To perform the work, White employs a combination of a Doosan 225, operated by Darr, and a Thunderbird 6140, operated by Heston. Of the Doosan, which White bought in December 2014, he says that he is very happy with it. “It’s the perfect size machine to work with the 6140. The Doosan is relatively inexpensive compared to other brands, but it has a beefy undercarriage and is very stable and smooth. We haven’t had one problem with ours in the first 4,000 hours.”
One adjustment White made to perform the work was switching from an Eagle slack puller carriage (of which he owns three) to his Bowman 9100 sky car, which is usually reserved for the clearcuts. “The sky car made everything smoother and faster and gave the guys in the brush instant response and control. It’s been a workhorse for us,” White explains, “and the equipment is being tasked in ways the manufacturers hadn’t imagined.”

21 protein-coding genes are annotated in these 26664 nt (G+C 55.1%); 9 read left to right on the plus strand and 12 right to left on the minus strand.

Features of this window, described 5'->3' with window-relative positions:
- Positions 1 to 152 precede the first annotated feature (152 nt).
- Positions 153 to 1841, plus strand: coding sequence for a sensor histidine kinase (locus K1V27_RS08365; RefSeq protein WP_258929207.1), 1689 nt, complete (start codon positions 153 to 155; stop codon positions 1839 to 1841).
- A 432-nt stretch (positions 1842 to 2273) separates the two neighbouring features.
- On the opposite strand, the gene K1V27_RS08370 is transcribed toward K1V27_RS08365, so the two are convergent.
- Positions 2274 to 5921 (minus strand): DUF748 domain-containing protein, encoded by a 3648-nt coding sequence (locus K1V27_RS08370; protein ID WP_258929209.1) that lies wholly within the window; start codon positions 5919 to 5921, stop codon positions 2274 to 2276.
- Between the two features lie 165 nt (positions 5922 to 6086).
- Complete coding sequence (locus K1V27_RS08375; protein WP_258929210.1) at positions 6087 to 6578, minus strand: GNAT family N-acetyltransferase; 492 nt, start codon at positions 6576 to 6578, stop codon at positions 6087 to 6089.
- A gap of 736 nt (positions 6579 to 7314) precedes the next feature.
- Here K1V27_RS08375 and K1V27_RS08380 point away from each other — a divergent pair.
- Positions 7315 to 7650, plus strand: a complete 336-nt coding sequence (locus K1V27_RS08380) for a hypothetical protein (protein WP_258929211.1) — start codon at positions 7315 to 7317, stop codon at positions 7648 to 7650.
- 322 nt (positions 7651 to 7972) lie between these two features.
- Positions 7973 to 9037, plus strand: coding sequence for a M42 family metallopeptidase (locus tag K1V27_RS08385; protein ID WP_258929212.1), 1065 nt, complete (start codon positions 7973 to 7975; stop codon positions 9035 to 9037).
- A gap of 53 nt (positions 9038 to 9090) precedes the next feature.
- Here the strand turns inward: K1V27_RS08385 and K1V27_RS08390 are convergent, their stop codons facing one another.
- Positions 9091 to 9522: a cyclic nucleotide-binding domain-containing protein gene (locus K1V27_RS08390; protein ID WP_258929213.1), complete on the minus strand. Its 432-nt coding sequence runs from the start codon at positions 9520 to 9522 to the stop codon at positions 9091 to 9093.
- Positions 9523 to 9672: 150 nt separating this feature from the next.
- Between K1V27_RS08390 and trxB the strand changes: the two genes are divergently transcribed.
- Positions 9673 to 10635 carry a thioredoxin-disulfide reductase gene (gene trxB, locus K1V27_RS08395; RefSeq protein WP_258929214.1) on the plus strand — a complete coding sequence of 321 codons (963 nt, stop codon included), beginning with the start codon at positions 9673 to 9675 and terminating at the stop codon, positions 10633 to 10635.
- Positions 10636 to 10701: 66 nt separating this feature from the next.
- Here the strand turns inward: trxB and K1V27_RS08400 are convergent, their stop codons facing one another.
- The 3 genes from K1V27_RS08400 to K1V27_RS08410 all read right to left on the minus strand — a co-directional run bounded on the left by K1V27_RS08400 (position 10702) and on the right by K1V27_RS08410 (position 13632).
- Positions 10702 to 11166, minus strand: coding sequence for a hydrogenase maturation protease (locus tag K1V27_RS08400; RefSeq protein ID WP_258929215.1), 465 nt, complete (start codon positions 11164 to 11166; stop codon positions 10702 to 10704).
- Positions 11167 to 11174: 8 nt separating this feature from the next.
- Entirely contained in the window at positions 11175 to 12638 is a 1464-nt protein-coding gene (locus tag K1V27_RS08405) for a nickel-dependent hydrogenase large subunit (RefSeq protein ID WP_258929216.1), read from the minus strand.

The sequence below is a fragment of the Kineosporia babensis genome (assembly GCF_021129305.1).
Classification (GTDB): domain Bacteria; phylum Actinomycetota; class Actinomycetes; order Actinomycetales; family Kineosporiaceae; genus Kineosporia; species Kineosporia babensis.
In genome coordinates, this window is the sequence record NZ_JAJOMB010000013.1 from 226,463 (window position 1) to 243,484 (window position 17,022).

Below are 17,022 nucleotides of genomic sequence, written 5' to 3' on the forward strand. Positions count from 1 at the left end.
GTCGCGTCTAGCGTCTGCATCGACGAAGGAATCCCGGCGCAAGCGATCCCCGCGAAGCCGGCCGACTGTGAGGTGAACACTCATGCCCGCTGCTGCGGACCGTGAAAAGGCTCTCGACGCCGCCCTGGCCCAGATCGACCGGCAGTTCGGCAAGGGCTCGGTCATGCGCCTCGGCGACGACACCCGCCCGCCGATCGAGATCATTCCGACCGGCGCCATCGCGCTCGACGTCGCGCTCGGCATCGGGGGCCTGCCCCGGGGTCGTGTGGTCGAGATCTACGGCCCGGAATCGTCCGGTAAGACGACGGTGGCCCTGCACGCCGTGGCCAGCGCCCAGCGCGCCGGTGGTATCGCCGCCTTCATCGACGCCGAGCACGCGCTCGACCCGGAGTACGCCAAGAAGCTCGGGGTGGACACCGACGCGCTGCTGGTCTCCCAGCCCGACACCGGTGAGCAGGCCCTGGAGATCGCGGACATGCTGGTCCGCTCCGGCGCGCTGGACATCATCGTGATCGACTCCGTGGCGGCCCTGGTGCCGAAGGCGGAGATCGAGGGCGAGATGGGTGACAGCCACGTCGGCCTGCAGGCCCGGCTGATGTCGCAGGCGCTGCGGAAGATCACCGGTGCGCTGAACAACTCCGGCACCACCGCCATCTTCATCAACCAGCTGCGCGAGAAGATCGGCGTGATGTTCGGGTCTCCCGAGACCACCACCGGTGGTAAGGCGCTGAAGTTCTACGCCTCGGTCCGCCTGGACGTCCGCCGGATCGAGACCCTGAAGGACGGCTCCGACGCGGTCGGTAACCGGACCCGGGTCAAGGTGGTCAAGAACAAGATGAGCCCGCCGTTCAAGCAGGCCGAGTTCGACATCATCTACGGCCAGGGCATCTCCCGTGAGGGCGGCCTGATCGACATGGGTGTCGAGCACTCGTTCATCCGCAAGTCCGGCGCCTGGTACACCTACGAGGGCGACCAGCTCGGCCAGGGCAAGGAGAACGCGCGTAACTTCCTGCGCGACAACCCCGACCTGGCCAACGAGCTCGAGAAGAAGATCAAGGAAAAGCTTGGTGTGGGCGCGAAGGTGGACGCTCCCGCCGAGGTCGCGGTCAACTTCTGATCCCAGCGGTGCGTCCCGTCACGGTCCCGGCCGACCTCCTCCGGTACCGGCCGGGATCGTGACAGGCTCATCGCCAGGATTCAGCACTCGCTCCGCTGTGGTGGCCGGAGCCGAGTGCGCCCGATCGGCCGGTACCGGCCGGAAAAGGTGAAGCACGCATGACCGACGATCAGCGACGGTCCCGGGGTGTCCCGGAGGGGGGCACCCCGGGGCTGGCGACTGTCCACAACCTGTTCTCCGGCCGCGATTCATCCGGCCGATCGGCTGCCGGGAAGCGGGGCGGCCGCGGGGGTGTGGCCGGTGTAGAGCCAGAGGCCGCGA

Although there was no precedent for building log jams, Dave Ryan recalls that Trent and Ryan Alder looked at the diagram and said, “‘Let’s make it look like the picture.’ They understood that we need to sell this concept.” What especially impresses Dave Ryan is the crew’s approach to safety and attention to detail. “They’re not dragging the logs into the stream . . . in terms of safety and thought, it’s apparent with this crew they have obviously studied the plan and how they were going to do it.”
Altogether they placed 46 log jams along the one-mile section of the stream.
“The precision they can lay [the trees] with is remarkable,” Ryan observes as another tree is taken down the landing to the stream.
On the Cover
Photo of HM Inc.’s 2454D John Deere was taken by Mary Bullwinkel.
Committed to Preserving the Logging Culture
HM Inc.’s willingness to make new approaches to logging and its ability to specialize has sustained the family business.
National Tree Farmer of the Year
The Defrees Family of Northeast Oregon was awarded the 2016 National Outstanding Tree Farmer of the Year award by the American Tree Farm System.
Despite Rain and Snow, Fire Season Cometh
Shamion Forest Thinning and Salvage
When Logging Promotes Conservation
White and Zumstein say taking on the difficult jobs no one else wants can be challenging, but also rewarding and educational.
Mass Timber Conference Review
A look at the Mass Timber Conference
Wood is Good
A look at the Intermountain Logging Conference
A review of tracked log loaders and their capabilities.